I would tell myself to get more involved in college from the very beginning. It is beneficial to get involved in activities that you enjoy and believe in from the start of college so you can make the transition easier and make lifelong friends. I would also tell myself that it is important to know what you believe, have goals, and follow through with them so you know what you believe in and stay strong in those beliefs. They will help you through alot of hard and frustrating times. I would, lastly, tell myself not to stress about the little things and not stress too much about the big things. Everything that is suppose to be will work out in the end so there is no reason to stress and worry about anything that needs to happen or get done. It will get done in time, just push through everything. And remember to have fun and make memories. They will last a lifetime.
I f I could go back and talk to myself as a high school senior, I would tell myself not to work myself to death as I did. In my senior year I took two AP classes, a college course, and the rest advanced classes. In my mind, I was going to make myself a better college student. I was going to study all of the time and do well on every single quiz or exam. However, that is not quite how it turned out. I ended up working myself too hard. Now that I am in college, I know that studying and doing my homework necessary and helpful, however, you need time to let yourself breathe. Because I took on too many challenges my senior year, my grades and GPA suffered. If I had slowed down, I could have prepared myself for college a bit more. I would have walked into my freshman year knowing that all-nighters are not only bad on test scores, but bad on me as a person.
Going back in time, one of the first things I would tell myself is to never settle for one group of friends because as time passes friends will come and go throughout college life. I would also advise myself to pay close attention to scheduling classes as well as the importance of scheduling early. This is something I believe should at least be reviewed in highschool, scheduling is one of those things in college that can make you or break you. One of the last things I would tell my highschool self is to stay focused on my goals and not to have too much fun. The social side of college can be very distracting, and if it isn't at first, it grows on you the more you visit new places or meet new people. That is why if I went back in time I would definitely break down time management as best I could and hope the younger me will absorb all of my advice.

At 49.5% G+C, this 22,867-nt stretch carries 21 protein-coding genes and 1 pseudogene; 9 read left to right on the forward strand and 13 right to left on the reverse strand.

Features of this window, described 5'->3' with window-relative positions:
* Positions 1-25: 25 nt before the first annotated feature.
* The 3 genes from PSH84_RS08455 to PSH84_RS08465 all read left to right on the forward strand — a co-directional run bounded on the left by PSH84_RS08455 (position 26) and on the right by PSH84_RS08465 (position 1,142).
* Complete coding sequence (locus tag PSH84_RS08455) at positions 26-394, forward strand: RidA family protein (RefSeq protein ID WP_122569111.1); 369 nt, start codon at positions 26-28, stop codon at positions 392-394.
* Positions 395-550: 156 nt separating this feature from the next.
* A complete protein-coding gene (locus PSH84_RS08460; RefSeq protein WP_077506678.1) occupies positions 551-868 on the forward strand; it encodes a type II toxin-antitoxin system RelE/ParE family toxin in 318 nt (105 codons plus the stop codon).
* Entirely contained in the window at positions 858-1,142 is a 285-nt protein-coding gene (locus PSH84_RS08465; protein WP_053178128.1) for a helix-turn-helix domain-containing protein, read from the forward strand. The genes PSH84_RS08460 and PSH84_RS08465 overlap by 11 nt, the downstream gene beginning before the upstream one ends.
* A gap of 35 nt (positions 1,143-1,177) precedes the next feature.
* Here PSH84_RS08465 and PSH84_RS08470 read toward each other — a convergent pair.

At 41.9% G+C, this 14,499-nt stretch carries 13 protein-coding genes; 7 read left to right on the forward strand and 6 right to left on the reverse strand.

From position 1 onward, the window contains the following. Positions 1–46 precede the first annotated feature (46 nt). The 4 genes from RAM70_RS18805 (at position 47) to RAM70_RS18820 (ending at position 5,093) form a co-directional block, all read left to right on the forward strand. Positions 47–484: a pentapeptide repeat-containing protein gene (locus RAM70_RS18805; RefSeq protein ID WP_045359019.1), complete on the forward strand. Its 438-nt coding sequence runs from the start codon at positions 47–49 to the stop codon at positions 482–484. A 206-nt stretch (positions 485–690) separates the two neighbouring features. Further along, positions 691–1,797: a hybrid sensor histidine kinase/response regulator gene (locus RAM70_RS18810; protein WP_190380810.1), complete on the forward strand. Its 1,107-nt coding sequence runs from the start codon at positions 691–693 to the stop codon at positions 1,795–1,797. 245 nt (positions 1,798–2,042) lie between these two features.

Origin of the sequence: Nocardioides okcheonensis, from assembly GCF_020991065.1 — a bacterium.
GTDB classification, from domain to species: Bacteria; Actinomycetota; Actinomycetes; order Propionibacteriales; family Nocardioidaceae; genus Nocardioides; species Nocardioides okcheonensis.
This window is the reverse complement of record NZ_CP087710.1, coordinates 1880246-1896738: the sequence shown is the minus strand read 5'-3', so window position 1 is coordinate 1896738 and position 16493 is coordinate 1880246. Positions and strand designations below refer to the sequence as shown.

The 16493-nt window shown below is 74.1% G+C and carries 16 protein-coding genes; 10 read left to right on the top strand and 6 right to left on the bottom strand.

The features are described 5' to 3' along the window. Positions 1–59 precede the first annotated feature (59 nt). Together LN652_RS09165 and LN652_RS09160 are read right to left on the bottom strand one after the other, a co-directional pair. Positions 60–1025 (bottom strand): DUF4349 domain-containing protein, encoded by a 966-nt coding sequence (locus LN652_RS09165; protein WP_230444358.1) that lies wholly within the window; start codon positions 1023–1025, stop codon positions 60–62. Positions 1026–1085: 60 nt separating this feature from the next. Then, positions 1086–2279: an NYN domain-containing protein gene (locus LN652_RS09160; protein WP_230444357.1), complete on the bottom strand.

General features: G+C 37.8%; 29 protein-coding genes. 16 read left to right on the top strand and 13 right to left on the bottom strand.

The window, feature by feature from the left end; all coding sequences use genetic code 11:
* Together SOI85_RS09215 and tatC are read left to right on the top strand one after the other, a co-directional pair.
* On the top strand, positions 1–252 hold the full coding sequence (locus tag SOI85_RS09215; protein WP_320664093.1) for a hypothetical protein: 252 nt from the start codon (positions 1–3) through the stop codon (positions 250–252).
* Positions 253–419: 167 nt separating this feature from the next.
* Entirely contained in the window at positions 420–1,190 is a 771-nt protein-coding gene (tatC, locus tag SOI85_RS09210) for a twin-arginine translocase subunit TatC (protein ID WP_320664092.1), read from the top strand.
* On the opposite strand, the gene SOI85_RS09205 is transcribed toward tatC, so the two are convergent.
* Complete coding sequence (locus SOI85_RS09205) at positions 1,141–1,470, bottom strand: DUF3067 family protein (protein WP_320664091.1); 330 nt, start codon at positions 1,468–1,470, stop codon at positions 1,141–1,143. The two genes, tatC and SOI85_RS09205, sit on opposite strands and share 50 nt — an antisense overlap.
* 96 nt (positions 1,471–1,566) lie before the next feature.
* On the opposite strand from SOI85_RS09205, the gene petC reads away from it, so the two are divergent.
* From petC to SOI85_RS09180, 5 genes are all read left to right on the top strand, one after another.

I would tell myself that everything doesn't just come to you, that you actually have to make things happen. Also, just to appreciate every single thing you have or have been given because those things can be gone the next day. NEver take anything for granted and always do your work and you will get ahead. Don't ever talk behind someone's back because you never know who is listening. Everybody listens to your business but when you have a problem, no one can be found. In most cases, your true best friends aren't who you think they are so just be careful and have fun. Live a little and love a lot. NEver trust someone outside of your family and never stay mad at someone who doesn't deserve it. High school years will teach you a lot about people and a lot about yourself you never knew and college will help you discover these things even more.
As an upcoming college sophmore, my advice to a perspective student on finding the right college is to make sure you stay ahead of the game. Use your local or school library to find books on colleges and universities, visit college websities and take virtual tours of the school, and most importantly, take advantage of the resources at your high school such as your advisors. They will not bite. They will gladly assist you in finding scholarships that "fit" you and also college fairs in your area. This will narrow down your selection and also make you more comfortable and knowledgeable in what you want in a school. As for making the most of your college experience, get involved. Joining a sport, club, sorority, fraternity, or school organization will gurantee you to become less homesick and more prone to friendships and tones of fun.